Retail, design needs more attention.
Residents packed the Memorial Hall in New Edinburgh to discuss a new building proposed for the Beechwood Avenue fire site. Residents heard from developers, Minto Group and then broke up into working tables to discuss design, retail, transportation and environment concerns for the new building.
Residents living near the site of the 2011 Beechwood Avenue fire have made it loud and clear to the firm redeveloping the site that they want their shopping district restored.
For nearly two years since fire devastated the site, area residents have been struck by the loss of retailers along the main street strip. A local food service, a watch repair shop, dry cleaners, barber shop, diner and a Home Hardware outlet were all destroyed in the blaze.
Now, as the Minto Group prepares to develop on the site, residents are calling for the return of retail to the area, making their views known during an event where preliminary plans for 7-23 Beechwood Ave., 409-411 McKay St. were presented at a New Edinburgh Community Alliance-hosted event on Jan. 16.
“It would be great to have a higher number of retail spaces,” said Tobi Nussbaum, a facilitator for the meeting. “Try and come up with a retail plan and create one that reflects the community’s needs.”
Suggestions included expanding retail to McKay Street, having many small, independent shops with reasonable rent.
Another resident described it as the community’s “essential needs.”
The meeting invited residents to hear from Minto representatives in what the community alliance described as a friendly and open environment. The event featured both a presentation from Minto and a working discussion where participants could share their views.
The design features an eight-storey, mixed-use development with retail planned for the Beechwood Avenue frontage, an open courtyard planned for the corner of Beechwood and McKay, with residential use for the McKay frontage. Preliminary plans predict 157 residential units and 188 parking spaces, with some surface parking at the rear of the building for the retail stores, accessed via McKay Street.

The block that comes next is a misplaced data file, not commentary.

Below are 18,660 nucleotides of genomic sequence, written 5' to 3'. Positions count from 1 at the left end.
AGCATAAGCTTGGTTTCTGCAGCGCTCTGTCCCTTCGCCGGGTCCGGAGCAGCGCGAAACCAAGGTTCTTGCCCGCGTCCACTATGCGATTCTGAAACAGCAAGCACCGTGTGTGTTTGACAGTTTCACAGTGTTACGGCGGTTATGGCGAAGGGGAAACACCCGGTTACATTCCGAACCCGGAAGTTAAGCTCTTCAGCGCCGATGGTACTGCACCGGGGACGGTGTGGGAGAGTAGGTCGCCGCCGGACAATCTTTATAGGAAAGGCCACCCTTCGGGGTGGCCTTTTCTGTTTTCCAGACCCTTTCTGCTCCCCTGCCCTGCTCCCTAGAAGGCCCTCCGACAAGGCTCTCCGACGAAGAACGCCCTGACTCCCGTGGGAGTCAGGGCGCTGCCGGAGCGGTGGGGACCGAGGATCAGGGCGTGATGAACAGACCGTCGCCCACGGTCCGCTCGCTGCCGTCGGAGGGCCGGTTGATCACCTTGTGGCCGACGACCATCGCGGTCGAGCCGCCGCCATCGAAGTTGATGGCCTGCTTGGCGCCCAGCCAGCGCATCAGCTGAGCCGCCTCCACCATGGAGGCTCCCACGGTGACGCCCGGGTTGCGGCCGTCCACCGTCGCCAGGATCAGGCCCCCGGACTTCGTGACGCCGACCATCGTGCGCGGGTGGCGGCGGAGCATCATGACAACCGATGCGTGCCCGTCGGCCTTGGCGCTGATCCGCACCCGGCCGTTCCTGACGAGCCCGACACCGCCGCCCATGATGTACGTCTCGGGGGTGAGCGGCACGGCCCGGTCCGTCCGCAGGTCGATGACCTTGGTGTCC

The building is envisioned as a glass and concrete structure, stepping back from the street at five storeys to give the appearance of a smaller building.
Architect Prishram Jain, from the Toronto firm TACT Architecture Inc., said he used the neighbourhood’s existing community design plan as a guideline.
“I think it was a fantastic document and wish more communities had this type of document to follow,” Jain said.
As the view from Beechwood Cemetery to Parliament Hill needs to be unimpeded, Jain said his initial plans to build a 10-storey building were scrapped.
“This building in no way affects the view,” he said.
For some residents, however, the glass design was unattractive.
“This looks like a Toronto building being placed in an Ottawa neighbourhood,” said Gemma Kerr, one of the working discussion participants.
Other commenters called for red brick to be used, as was a feature of the former structure. Delivery for the retail stores, traffic congestion and parking access were also raised as concerns.
David Sacks, president of the New Edinburgh Community Alliance, said the meeting was meant to compile all of those concerns into one report to hand over to Minto for further discussion.
Brent Strachan, vice president of development at Minto, agreed to remain active with the community during the planning and development stage.
“We will keep this dialogue open,” he said.
The report will be made available on New Edinburgh Community Alliance’s website at www.newendinburgh.ca before February. Full design plans and details are available on the city’s website at www.ottawa.ca. Comments concerning the design must be made before Feb. 4. Another city-planned meeting is scheduled to be held this winter.